Nov 16, 2014

Sometimes Elephants Eat Peanuts

     I'm certainly no Dr. Phil (just ask my wife), but I'd like to think that I've learned a thing or two in the last 8 years of marriage. One of those things is to never underestimate the cunning treachery of spousal subterfuge. My wife has a particular skill in laying traps that sometimes won't be sprung for years, but when they are sprung, all bets are off. On a recent fishing trip in British Columbia, I learned this lesson the hard way.

     For the last four years now, I have had my eye on a particular river in British Columbia which purportedly has good fishing for chum salmon, which is the last Pacific salmon species I need for my list. We now live only 20 minutes from the Canadian border since I started a new job in north-central Washington this summer. So early in October, I decided it was time to give it a try and arranged two full days of fishing. Surely that would be enough for just one chum. 
     I pulled one of my leave-after-work-sleep-in-my-car-fish-all-day stunts. I'm sure the scenery was amazing on the way there and back, but I missed it all since it was dark the whole time, so no pictures. You'll have to settle for some wildlife that joined me on the riverbank.
I could have spit on this doe (don't worry... I didn't). For some reason she was much more interested in a dog 100 yards down the bank than my ugly mug 3 yards away.
     When I got to my destination I found out that I hadn't timed my trip very well. I stopped in and got robbed blind at the local tackle store (thank you U.S.-Canada exchange rate!) and was told that my chum-chances were not great and the river was running very low and clear.  I was advised to downsize my offerings to have the best chance at catching something, so I picked out an especially appetizing trout bead and hit the river.
Pretty fancy stuff. I've "fly fished" with these for trout and steelhead, but hadn't used them for salmon before.
     It didn't take long to figure out I wouldn't be catching a chum on that trip. Most people I talked to on the river were fishing for coho though they weren't biting, and nobody had even seen any chums. A few Chinook were being caught, but that too was slow. 
     I set out anyway and I found a good looking run to fish and even had it all to myself. I could see some pretty big Chinook jumping in front of me so I knew I was on the right track to at least get the skunk off even if no chum were to be had. I fished up and down the run waiting anxiously for my bobber to disappear. And it did, several times. I brought in a few small whitefish and one beautifully spotted rainbow which was actually a new subspecies for me. It was my first coastal rainbow trout (Oncorhynchus mykiss irideus). The trip was a success! Not what I was expecting, but I'll take it.

Coastal Rainbow Trout
Pretty little feller.
     New fish are good and all, but I didn't drive all that way for a few whitefish and a rainbow. By noon I was frustrated. Then down went the bobber again and I set the hook into something that was obviously not a whitefish. I played tug-of-war with the Chinook for several minutes, careful not to pull too hard on my tiny hook, and eventually I won.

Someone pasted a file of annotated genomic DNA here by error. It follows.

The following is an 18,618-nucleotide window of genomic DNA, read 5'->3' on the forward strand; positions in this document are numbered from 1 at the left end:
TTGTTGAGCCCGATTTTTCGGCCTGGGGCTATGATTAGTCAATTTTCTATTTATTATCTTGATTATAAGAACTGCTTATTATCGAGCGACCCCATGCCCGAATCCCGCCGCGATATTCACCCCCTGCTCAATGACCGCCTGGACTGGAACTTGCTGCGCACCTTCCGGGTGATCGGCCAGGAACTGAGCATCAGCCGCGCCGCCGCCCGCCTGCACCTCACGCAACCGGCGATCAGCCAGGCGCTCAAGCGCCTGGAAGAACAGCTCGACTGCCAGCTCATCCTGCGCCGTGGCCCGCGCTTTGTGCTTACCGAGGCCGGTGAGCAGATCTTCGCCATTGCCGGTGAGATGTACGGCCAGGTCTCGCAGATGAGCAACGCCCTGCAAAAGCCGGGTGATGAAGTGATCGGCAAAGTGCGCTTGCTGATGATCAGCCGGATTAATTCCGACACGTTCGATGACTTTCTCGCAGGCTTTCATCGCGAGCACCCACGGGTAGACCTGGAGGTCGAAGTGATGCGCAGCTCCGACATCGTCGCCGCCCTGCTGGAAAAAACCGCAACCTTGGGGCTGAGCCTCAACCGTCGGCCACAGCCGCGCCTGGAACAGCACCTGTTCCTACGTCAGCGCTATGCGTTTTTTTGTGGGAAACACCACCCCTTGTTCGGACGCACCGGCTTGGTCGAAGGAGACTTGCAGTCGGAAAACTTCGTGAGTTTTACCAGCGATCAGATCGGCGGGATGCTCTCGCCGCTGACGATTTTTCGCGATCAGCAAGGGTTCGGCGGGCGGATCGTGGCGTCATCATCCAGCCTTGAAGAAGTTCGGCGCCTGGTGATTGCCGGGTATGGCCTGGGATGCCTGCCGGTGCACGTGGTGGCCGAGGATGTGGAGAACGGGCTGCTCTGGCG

The whole river was beautiful, but this was my favorite view!
Sometimes elephants eat peanuts! At 15 lbs, I'm not sure it's quite big enough to call it an elephant, but it definitely ate something small enough to call a peanut!
The king of the salmon.
     That definitely went down as the smallest thing I've used to catch a Chinook! Unfortunately though, I couldn't buy another bite. By about 3:00 I was restless. I knew my chances for a chum were slim at best, and that had me bummed. I had the remainder of that day and all of the next day to fish still, but I had no reason not to expect more of the same. I might catch some more Chinook, but I could do that at home; that's not what I was there for. As I considered my next move, one of my wife's cunning traps was sprung, and my plans changed. 
     I took my hat off to have a good contemplative head-scratch and in the process, felt my thumb graze something on the underside of the bill of my hat.
Spousal Subterfuge
Never underestimate the sneakiness of a woman.
     I've had my lucky hat for years. And years ago, my wife used a label maker to leave me a simple innocent little love note on the underside of the bill. I just thought she was being sweet (I clearly didn't think it through) so I left it on there, not knowing the ramifications it would have on that fateful weekend some years later.
     I probably looked pretty goofy standing there on the river bank staring at my hat while mentally weighing my options. Needless to say, my fondness for my lady won out over another day of mediocre salmon fishing. I declared the trip a success; I had after all caught a new subspecies of trout and a nice Chinook, the chum would just have to wait till next year. I packed up my gear and headed back to the United States to spend the rest of the weekend with my favorite girl and her two little ladies-in-training. Now to be fair, I can't say for certain that she intended to deprive me of my second day of fishing when she set her snare, but I'd say the evidence speaks for itself. In the future, you can be sure that I'll be on the lookout for more of those sneaky traps. She plays dirty and I love her for it!

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